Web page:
Remembering George Floyd

There are centuries-old systems in this country that have lead to tragedies like George Floyd’s death.
George Floyd

Christianity Today recently published a tribute to George Floyd, the black man who was killed by a police officer in Minneapolis. It’s a good and sobering reminder that Floyd, and the many other black men, women, and children who have been senselessly killed over the years, are so much more than statistics. Their deaths leave behind broken families and communities.

[T]he rest of the country knows George Floyd from several minutes of cell phone footage captured during his final hours. But in Houston’s Third Ward, they know Floyd for how he lived for decades — a mentor to a generation of young men and a “person of peace” ushering ministries into the area.

Before moving to Minneapolis for a job opportunity through a Christian work program, the 46-year-old spent almost his entire life in the historically black Third Ward, where he was called “Big Floyd” and regarded as an “OG,” a de-facto community leader and elder statesmen, his ministry partners say.

What happened to George Floyd was wicked and evil, just like it was for Breonna Taylor, Ahmaud Arbery, Philando Castile, Tamir Rice, Eric Garner, and so many others. It was a mockery of justice and an affront to God. Like many others, I pray that those responsible will be held accountable — not just Derek Chauvin, the police officer who crushed the life out of Floyd’s body, or the other three Minneapolis officers who stood around doing nothing, but also those who continue to propagate unjust systems in this country and profit from them.

The above should be accompanied with a cautionary note, however. One of my favorite quotes comes from Solzhenitsyn:

If only it were all so simple! If only there were evil people somewhere insidiously committing evil deeds, and it were necessary only to separate them from the rest of us and destroy them. But the line dividing good and evil cuts through the heart of every human being. And who is willing to destroy a piece of his own heart?

It may be tempting to point at someone like Chauvin and think that if only they’re convicted and locked away from society in a jail cell, then the problem has been solved. That may mean justice for George Floyd and his family, but when considered in light of our nation’s bloody history, that’s far from an actual solution to the underlying problems.

Some may not like to hear this, but there are centuries-old systems in this country that have devalued the lives of black people and lead directly to tragedies like George Floyd’s killing — and they’ll lead to still more tragedies in the years to come until they’ve been dismantled.

As a Christian, I believe that such systems won’t be truly dismantled until the Lord brings about His perfect justice at the end of days. However, that doesn’t mean that we, in here and now, shouldn’t still be taking steps in that direction. Nor does it free us from the hard work of soul-searching and considering the ways — however minuscule and trivial they might seem — that we allow those sinful systems to continue to exist and flourish.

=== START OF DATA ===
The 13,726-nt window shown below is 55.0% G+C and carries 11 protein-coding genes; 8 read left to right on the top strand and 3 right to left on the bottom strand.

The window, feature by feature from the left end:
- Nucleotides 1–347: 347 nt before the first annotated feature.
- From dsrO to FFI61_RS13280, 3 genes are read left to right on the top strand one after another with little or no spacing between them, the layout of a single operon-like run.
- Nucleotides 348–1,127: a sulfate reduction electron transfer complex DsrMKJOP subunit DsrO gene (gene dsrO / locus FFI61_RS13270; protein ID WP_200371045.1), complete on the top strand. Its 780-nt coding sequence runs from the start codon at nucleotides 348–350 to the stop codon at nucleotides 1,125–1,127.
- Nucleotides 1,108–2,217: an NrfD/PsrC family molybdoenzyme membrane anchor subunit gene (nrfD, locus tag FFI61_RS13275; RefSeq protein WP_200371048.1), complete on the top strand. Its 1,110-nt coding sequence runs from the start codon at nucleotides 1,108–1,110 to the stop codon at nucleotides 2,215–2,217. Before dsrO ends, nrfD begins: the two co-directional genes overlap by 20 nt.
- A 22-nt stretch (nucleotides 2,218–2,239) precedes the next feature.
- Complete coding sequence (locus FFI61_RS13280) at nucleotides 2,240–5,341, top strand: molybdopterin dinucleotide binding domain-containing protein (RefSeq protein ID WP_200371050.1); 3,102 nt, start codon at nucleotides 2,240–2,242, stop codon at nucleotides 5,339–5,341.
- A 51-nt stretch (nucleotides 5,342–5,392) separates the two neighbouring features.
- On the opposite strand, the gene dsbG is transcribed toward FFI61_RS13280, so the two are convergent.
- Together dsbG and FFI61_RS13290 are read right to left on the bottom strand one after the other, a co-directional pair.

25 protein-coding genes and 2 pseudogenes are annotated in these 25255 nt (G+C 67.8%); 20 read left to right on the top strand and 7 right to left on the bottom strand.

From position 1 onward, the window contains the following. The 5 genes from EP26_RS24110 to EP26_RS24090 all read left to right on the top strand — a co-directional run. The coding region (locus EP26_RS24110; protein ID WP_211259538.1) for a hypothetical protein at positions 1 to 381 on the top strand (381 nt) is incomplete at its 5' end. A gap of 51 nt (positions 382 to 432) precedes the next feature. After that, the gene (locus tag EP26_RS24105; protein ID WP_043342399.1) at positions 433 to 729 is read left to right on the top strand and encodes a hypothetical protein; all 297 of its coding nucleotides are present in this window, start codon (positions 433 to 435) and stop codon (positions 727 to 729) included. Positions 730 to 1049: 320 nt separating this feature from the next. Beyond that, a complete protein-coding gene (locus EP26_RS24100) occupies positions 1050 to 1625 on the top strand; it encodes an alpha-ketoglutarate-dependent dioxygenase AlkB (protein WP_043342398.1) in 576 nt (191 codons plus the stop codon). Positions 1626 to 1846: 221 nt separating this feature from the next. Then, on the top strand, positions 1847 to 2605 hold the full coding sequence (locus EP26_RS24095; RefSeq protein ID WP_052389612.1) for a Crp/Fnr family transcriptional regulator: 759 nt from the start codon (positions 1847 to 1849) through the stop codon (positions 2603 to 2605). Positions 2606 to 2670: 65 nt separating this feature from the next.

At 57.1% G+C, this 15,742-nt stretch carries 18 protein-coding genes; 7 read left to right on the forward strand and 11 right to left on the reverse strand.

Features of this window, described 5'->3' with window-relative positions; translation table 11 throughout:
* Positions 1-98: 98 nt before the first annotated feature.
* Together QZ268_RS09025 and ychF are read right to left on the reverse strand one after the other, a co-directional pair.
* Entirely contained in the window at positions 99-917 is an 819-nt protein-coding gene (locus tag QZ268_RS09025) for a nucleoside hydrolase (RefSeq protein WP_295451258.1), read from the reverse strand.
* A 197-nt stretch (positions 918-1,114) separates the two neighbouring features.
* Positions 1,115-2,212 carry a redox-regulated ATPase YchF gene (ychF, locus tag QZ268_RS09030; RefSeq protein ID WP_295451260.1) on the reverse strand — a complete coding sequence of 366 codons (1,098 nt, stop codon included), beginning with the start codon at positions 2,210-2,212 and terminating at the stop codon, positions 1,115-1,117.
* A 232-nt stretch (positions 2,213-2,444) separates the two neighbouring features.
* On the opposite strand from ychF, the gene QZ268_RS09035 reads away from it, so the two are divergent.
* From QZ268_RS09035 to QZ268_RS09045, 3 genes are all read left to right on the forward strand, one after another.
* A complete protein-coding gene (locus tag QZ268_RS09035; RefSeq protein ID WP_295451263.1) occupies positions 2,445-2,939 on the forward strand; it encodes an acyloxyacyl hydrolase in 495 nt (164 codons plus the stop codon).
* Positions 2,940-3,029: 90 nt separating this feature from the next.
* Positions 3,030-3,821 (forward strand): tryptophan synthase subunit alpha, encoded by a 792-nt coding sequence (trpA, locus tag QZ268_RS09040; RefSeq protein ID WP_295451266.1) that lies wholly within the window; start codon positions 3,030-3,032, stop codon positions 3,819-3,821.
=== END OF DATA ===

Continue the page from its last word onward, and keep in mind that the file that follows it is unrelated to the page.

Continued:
Related: I really appreciate what Eric Tonjes recently wrote concerning white Christians’ responses to incidents like George Floyd’s death and discussions surrounding race:

Here is what I see, when I see many white Christians confronted with questions of racism: they don’t even consider whether they might be true. They don’t listen, don’t ask questions, don’t admit uncertainty, and don’t show compassion or grief for the broken state of the world. Instead they go on the attack. They lash out. They get angry. I cannot help but believe that part of this is because they actually haven’t believed the gospel.

If you are in Christ, here is how you engage with accusations of any kind. First, you listen and explore. Your assumption is that you may well be in the wrong. You pray and reflect, and you ask input from people who could help you see your failings. In the case of racial issues, that certainly includes asking people of other races to speak into those issues. At the end of it, you arrive in one of two places. Perhaps you agree that there is a failing. You then repent of it, both to God and to others, and do what you can to turn from it. Or perhaps you don’t see it. Even then, though, you don’t go blasting the accuser. Instead you humbly walk forward, confident in God’s grace while continuing to admit the possibility you might be wrong. Those are the only two options.

Now, more than ever, it’s incumbent upon Christians to address and confront racism and white supremacy, and repent of their existence within our churches and communities, and of our own indifference to them.

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